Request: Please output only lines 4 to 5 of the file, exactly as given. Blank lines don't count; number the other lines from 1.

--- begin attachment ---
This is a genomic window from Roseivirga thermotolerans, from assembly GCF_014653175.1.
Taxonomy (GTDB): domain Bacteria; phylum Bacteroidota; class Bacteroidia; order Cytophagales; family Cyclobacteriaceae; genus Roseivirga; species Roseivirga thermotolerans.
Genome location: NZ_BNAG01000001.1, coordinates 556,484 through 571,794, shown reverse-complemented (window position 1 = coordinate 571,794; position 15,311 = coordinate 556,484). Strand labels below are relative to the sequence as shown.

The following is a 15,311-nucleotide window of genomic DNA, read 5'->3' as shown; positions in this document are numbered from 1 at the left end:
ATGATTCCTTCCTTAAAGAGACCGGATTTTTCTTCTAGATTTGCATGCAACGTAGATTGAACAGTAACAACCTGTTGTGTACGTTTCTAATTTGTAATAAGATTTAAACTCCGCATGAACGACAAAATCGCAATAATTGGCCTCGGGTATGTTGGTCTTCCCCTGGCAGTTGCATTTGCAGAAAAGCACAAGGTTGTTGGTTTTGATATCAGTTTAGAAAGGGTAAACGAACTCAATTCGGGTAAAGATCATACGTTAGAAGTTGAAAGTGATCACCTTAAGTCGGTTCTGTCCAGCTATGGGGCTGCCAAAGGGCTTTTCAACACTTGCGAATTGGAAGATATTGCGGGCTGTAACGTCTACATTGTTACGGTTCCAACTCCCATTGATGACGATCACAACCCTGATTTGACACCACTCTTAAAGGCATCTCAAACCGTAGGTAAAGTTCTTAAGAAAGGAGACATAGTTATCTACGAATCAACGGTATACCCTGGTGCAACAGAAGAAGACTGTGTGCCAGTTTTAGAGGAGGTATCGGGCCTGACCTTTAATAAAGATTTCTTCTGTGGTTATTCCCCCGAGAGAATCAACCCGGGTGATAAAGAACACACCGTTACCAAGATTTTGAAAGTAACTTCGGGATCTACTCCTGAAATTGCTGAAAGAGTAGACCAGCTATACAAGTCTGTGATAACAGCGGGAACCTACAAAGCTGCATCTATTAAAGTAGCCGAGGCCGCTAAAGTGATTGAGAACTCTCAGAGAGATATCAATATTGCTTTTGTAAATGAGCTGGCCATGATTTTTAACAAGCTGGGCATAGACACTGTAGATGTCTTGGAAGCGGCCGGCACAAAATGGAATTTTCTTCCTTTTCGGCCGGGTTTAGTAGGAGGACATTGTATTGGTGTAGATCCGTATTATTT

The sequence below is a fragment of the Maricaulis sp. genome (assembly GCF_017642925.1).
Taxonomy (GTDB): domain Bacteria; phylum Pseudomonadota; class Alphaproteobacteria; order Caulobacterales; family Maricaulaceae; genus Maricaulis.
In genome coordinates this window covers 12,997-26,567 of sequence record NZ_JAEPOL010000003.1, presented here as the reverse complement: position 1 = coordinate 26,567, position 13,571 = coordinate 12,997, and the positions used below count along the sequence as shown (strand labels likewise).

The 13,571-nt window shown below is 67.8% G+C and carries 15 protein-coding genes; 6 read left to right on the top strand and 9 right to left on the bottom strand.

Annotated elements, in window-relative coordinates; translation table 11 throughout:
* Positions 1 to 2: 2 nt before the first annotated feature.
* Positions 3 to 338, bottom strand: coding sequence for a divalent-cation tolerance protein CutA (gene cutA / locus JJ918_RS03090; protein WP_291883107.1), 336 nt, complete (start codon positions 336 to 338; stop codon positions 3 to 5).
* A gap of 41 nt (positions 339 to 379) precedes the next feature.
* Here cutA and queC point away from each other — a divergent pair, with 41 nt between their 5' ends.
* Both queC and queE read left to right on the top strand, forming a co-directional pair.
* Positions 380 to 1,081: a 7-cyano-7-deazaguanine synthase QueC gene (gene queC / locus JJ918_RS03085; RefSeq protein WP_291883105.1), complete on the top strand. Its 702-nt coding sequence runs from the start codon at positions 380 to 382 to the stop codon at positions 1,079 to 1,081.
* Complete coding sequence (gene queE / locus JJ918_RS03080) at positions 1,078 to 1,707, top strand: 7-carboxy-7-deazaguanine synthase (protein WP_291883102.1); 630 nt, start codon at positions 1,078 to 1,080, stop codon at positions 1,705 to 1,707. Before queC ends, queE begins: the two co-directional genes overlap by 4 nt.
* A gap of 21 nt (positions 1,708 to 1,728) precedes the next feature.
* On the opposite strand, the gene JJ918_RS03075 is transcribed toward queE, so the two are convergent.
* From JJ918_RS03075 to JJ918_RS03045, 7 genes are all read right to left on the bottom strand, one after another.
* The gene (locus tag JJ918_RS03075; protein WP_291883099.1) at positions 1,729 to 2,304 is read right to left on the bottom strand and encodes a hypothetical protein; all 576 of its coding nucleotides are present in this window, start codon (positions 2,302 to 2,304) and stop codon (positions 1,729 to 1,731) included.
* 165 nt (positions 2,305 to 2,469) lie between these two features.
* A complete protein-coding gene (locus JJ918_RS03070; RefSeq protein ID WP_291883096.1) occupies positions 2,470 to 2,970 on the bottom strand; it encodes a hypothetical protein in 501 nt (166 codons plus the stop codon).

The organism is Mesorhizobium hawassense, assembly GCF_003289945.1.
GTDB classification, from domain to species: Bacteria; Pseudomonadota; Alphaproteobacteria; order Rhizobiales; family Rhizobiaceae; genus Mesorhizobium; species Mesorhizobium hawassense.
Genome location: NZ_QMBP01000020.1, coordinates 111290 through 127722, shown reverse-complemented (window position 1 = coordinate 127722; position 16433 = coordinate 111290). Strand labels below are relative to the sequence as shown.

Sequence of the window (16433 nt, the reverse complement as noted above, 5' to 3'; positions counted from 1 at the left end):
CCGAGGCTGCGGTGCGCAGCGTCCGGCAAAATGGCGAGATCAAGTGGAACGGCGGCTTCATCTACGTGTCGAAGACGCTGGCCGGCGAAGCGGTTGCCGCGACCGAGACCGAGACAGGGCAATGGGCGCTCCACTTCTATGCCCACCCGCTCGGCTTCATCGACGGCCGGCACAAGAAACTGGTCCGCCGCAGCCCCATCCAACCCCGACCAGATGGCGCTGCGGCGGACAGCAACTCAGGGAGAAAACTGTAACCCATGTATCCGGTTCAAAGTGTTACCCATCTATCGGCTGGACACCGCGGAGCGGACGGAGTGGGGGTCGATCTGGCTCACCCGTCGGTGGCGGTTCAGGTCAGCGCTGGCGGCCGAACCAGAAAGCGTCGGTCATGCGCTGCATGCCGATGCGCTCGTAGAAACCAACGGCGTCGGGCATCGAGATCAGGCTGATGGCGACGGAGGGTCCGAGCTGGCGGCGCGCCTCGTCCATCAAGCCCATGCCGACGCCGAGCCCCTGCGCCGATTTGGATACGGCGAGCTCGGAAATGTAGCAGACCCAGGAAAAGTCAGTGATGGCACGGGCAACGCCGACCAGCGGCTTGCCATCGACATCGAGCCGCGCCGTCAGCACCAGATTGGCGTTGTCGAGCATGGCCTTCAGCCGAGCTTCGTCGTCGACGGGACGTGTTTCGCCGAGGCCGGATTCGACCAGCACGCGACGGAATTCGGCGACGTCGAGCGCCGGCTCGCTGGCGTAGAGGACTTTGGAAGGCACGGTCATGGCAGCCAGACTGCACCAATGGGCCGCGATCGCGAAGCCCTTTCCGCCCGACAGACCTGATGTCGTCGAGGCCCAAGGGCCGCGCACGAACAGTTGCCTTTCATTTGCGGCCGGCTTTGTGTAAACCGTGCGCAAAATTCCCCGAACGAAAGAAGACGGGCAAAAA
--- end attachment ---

The following is a 15,311-nucleotide window of genomic DNA, read 5'->3' as shown; positions in this document are numbered from 1 at the left end:
ATGATTCCTTCCTTAAAGAGACCGGATTTTTCTTCTAGATTTGCATGCAACGTAGATTGAACAGTAACAACCTGTTGTGTACGTTTCTAATTTGTAATAAGATTTAAACTCCGCATGAACGACAAAATCGCAATAATTGGCCTCGGGTATGTTGGTCTTCCCCTGGCAGTTGCATTTGCAGAAAAGCACAAGGTTGTTGGTTTTGATATCAGTTTAGAAAGGGTAAACGAACTCAATTCGGGTAAAGATCATACGTTAGAAGTTGAAAGTGATCACCTTAAGTCGGTTCTGTCCAGCTATGGGGCTGCCAAAGGGCTTTTCAACACTTGCGAATTGGAAGATATTGCGGGCTGTAACGTCTACATTGTTACGGTTCCAACTCCCATTGATGACGATCACAACCCTGATTTGACACCACTCTTAAAGGCATCTCAAACCGTAGGTAAAGTTCTTAAGAAAGGAGACATAGTTATCTACGAATCAACGGTATACCCTGGTGCAACAGAAGAAGACTGTGTGCCAGTTTTAGAGGAGGTATCGGGCCTGACCTTTAATAAAGATTTCTTCTGTGGTTATTCCCCCGAGAGAATCAACCCGGGTGATAAAGAACACACCGTTACCAAGATTTTGAAAGTAACTTCGGGATCTACTCCTGAAATTGCTGAAAGAGTAGACCAGCTATACAAGTCTGTGATAACAGCGGGAACCTACAAAGCTGCATCTATTAAAGTAGCCGAGGCCGCTAAAGTGATTGAGAACTCTCAGAGAGATATCAATATTGCTTTTGTAAATGAGCTGGCCATGATTTTTAACAAGCTGGGCATAGACACTGTAGATGTCTTGGAAGCGGCCGGCACAAAATGGAATTTTCTTCCTTTTCGGCCGGGTTTAGTAGGAGGACATTGTATTGGTGTAGATCCGTATTATTT